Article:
Beach Access Route Meeting held July 23, 2008 by U.S. Access Board
Accessible routes to beaches are included in the Access Board's proposed guidelines for accessible trails, picnic and camping facilities, and beaches.
From the U.S. Access Board
On July 23, 2008 the U.S. Access Board held a meeting to gather additional information on beach access routes for its use in finalizing guidelines covering access to outdoor sites. In addition to beach access routes, these guidelines, which the Board proposed for public comment last year, provide specifications for trails, camp sites, and picnic areas at national parks and other Federal lands.
Participants included representatives from the American Shore and Beach Preservation Association, the National Center on Accessibility, the Paralyzed Veterans of America, the U.S. Army Corps of Engineers, and the U.S. Fish and Wildlife Service, as well as parks and recreation officials, architects, and product manufacturers who shared their experiences providing access routes at beaches.
The Board presented leading questions and issues it has identified from its review of comments on the proposed guidelines and visits to beaches where access routes have been provided. It sought information on the types of projects that should trigger the provision of beach access routes, the experiences agencies and officials have had providing access to beaches, and environmental impacts, route maintenance, and other considerations that could affect compliance. The Board also posed questions on technical specifications for beach access routes, including their width, frequency along a shore, distance, and connection to other beach sites.
Participants indicated that access improvements can be incorporated into beach nourishment and replenishment efforts. State and county officials from Delaware and Florida, an architect from California, and representatives from the Army Corps of Engineers shared their experiences providing access routes to ocean and lake beaches. Beach officials noted that route products, including mat systems, have been very popular with the public, not only among people with disabilities, but other beach goers as well, including those with baby strollers or wheeled totes.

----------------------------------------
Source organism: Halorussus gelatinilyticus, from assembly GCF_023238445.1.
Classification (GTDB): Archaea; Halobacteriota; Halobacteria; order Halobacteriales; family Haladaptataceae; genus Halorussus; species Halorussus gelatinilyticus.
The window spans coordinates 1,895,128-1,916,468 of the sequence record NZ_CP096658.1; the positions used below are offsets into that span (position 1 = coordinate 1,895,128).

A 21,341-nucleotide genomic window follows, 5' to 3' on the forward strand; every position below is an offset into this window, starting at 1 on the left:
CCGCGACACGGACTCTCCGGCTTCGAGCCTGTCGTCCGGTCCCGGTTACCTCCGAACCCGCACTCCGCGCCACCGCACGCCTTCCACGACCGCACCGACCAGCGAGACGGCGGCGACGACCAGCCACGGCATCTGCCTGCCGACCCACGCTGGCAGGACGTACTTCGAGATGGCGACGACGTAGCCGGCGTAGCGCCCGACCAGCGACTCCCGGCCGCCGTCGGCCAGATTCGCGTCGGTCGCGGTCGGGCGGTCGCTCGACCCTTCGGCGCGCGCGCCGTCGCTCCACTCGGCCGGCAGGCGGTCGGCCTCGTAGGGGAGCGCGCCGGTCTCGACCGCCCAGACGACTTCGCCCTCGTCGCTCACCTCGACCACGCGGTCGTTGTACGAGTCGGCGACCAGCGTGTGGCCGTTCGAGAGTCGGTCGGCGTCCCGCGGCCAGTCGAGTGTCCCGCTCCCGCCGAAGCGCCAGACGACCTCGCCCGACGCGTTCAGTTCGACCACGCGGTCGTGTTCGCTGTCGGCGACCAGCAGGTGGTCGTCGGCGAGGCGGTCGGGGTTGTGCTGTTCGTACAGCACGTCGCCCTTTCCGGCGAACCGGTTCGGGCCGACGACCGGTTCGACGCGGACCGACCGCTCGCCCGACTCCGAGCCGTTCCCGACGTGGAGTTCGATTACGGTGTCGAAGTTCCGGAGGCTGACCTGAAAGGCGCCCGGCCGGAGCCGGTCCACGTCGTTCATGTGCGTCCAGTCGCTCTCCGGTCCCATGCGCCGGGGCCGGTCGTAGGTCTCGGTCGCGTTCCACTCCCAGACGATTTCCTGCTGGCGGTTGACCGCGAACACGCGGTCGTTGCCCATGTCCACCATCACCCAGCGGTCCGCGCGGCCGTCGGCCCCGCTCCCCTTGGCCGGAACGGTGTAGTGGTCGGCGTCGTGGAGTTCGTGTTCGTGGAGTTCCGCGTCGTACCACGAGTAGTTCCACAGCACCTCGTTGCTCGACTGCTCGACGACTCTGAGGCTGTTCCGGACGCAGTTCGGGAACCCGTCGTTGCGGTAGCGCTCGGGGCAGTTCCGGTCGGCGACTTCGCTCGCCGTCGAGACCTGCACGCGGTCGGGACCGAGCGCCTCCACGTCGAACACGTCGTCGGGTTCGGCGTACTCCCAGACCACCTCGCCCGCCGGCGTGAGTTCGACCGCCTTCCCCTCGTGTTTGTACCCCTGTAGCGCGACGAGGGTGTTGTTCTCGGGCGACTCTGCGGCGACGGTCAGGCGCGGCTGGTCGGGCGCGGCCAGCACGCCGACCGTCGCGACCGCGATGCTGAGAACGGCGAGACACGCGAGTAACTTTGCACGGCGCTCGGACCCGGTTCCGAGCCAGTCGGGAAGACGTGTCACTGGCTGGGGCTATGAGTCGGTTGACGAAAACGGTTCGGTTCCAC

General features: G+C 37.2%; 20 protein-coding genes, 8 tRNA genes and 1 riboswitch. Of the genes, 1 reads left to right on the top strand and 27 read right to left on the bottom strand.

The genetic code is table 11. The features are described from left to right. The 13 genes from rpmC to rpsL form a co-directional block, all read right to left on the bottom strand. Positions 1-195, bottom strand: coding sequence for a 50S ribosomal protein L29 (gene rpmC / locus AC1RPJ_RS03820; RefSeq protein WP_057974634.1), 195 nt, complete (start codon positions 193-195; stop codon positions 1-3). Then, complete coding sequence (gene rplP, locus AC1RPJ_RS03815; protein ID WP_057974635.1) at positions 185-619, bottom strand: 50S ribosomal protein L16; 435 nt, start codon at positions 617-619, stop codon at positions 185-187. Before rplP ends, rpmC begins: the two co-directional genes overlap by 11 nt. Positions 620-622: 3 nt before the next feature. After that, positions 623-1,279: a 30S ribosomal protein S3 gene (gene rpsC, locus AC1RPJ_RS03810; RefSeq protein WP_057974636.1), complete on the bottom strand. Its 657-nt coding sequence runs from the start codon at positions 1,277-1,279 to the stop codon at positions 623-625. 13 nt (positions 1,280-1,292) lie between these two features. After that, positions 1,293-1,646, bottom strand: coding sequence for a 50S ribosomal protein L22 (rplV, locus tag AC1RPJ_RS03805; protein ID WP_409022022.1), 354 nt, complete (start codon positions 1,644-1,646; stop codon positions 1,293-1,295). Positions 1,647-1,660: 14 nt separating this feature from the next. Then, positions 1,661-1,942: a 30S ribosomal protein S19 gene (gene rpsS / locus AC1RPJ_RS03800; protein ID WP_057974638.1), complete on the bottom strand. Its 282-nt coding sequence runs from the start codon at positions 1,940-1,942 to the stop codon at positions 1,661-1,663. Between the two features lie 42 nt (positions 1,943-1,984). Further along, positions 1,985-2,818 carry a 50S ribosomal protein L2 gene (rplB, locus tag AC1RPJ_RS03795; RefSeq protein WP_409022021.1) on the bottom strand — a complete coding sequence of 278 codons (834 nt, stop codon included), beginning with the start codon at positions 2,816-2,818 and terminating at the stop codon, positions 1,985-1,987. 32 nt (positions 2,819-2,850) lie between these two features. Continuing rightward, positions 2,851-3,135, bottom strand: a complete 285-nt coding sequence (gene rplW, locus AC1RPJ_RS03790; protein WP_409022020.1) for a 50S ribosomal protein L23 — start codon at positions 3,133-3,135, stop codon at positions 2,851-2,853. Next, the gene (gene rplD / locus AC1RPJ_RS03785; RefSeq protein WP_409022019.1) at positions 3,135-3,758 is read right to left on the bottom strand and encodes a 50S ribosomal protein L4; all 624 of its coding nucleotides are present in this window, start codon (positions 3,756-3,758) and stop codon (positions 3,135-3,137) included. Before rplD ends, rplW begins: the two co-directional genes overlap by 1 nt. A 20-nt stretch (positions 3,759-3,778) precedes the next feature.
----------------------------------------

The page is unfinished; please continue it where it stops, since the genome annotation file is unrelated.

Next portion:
A representative from an architectural firm described challenges posed by the terrain in providing access at various beaches in northern California. The Army Corps of Engineers presented information on projects where permanent routes and ramps have been installed to provide access to lakes. A mat system manufacturer described available route products and feedback received on a number of installations at various beaches along the eastern seaboard. Beach operators and product manufacturers recommended that routes be at least 60 inches wide based on their experiences.
Concerns were expressed about the amount of maintenance that may be required for routes at ocean beaches and the impact on budgets and staffing. It was pointed out that certain conditions will likely require routes to be temporarily moved or stored, including storm surges, extreme tides, beach maintenance and replenishment efforts. Attendees recommended that route systems stop short of the high water mark at ocean beaches, although this point is not fixed and fluctuates due to a number of environmental factors.
The Board also received information on environmental impacts, including threats to endangered plant and animal species. The Board previously heard concerns about harm beach routes may pose to endangered species, such as sea turtles, and protections implemented at certain beaches to protect nesting environments. A representative from the U.S. Fish and Wildlife Service briefed the Board on responsibilities Federal agencies have under the Endangered Species Act and noted that Service field offices are available to help local entities assess impacts on a case-by-case basis.
The Board will use the information gained in this meeting to finalize the guidelines for Federal outdoor sites. For further information on the meeting or this rulemaking, visit the Board’s website at www.access-board.gov/news/beach-infomtg.htm or contact Bill Botten at firstname.lastname@example.org, (202) 272-0014 (v), or (202) 272-0082 (TTY).
On Wednesday, June 20, 2008, the U.S. Access Board issued proposed accessibility guidelines for outdoor developed areas, including beach access routes, under the Architectural Barriers Act (ABA) affecting Federal beaches and facilities. Following is a summary of these guidelines.
Beach access routes are intended to provide access for persons with disabilities to the high water mark of the water. The proposed guidelines include technical criteria for new and existing beaches. Temporary access routes are also permitted in this environment. Where a beach is newly constructed (sand imported), a minimum of one accessible beach route every half mile of linear feet of new beach is required. For existing beaches where a pedestrian route is provided, a minimum of one accessible beach routes every half mile of linear feet of beach is required. The beach access route is required to extend to the mean high tide level, mean river bed, or the normal recreation water level. A series of exceptions also limit the application of the beach access route requirement.
PROPOSED BEACH ACCESS ROUTE TECHNICAL PROVISIONS:
For further information or to sign up to attend, and/or make a short presentation at the meeting, contact Bill Botten at email@example.com, (202) 272-0014 (v), or (202) 272-0082 (TTY).
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Updated August 20, 2008